Sitting at the Oak refectory table I’ve known since childhood.
Sunbeams are lancing through the large window behind me, to my right, picking out the colours of the wood and the objects that occupy this room from my travels. Mugs of tea sit on ceramic coasters printed with images of the characters from CLUDEO. Steam rises. Music drifts. Lovely moment. Mild twinge of a red wine hangover from last night.
My friend R___ is here. Someone I’ve known since we were both 5. He flew in yesterday morning. He’s setting down notes for a book I’m going to write about his life: he should be dead, or on the streets. Instead he has become a remarkable human being. And he has a story to tell.
Last night I got to listen to a recording that is the missing piece. An audio recording made on old spool to spool dinner plates made in 1972 – by his mother, talking about what was really going on back then. She passed away last year. And here she is, talking from the past when she was younger than Richy and I are now. It was like listening to a scene from the Profumo Affair. The style of her voice: a wealthy, well-travelled, highly-articulate and intelligent woman who had turned her back on the “established way” for a woman to behave in the 1960s.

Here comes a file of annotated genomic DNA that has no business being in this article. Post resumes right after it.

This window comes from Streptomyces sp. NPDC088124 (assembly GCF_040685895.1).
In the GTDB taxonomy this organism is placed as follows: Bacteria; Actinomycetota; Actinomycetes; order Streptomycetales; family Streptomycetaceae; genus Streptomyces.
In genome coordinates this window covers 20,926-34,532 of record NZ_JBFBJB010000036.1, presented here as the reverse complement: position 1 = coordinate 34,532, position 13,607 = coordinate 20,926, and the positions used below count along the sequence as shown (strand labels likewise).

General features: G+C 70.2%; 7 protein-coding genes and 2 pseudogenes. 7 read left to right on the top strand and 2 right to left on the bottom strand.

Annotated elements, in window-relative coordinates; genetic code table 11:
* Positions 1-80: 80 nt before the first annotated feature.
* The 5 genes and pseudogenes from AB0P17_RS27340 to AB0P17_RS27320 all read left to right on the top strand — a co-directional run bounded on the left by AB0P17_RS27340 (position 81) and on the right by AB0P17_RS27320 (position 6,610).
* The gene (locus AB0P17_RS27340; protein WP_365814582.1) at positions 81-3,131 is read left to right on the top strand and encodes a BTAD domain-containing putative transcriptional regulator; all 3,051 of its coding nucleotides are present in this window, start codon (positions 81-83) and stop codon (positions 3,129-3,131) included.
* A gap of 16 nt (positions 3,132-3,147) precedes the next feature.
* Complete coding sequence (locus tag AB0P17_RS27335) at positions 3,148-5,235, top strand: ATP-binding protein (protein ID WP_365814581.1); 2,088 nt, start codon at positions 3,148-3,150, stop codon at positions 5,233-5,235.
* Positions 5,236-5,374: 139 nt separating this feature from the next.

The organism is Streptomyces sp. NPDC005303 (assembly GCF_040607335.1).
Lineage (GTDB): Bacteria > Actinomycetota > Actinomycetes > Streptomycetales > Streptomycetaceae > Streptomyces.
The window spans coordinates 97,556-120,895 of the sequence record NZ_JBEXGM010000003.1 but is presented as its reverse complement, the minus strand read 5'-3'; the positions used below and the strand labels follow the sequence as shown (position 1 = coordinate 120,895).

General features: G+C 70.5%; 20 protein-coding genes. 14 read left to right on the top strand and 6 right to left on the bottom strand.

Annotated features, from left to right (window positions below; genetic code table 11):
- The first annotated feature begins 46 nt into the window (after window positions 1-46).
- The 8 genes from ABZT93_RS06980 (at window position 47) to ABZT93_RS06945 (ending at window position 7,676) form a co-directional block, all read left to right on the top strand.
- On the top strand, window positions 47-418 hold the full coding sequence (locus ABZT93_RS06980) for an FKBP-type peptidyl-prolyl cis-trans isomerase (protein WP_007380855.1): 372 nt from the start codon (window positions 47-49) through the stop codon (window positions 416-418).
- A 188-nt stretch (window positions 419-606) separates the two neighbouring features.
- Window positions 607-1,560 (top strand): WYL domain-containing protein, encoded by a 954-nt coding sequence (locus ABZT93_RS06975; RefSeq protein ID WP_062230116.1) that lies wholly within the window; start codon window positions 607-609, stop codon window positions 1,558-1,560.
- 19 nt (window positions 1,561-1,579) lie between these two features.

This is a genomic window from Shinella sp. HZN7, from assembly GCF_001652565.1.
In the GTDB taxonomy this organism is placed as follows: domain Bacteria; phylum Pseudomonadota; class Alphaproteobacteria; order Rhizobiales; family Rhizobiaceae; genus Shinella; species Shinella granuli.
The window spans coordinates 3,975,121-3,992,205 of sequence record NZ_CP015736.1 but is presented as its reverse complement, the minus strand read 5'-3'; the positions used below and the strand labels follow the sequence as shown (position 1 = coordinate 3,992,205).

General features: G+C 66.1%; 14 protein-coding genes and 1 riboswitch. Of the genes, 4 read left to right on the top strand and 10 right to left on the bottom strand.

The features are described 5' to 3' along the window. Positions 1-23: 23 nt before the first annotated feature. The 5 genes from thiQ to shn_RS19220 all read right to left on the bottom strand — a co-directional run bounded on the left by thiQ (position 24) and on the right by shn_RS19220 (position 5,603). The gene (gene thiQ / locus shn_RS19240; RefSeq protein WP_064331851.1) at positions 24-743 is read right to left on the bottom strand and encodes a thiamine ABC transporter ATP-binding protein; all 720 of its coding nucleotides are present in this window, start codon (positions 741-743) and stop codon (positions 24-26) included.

A profound story has come looming up from the 43 year silence of this recording – one that paints the picture of why Richy’s life was so unusual, and details that provide a tantalising glimpse of the police, politics and emerging drug culture of the time.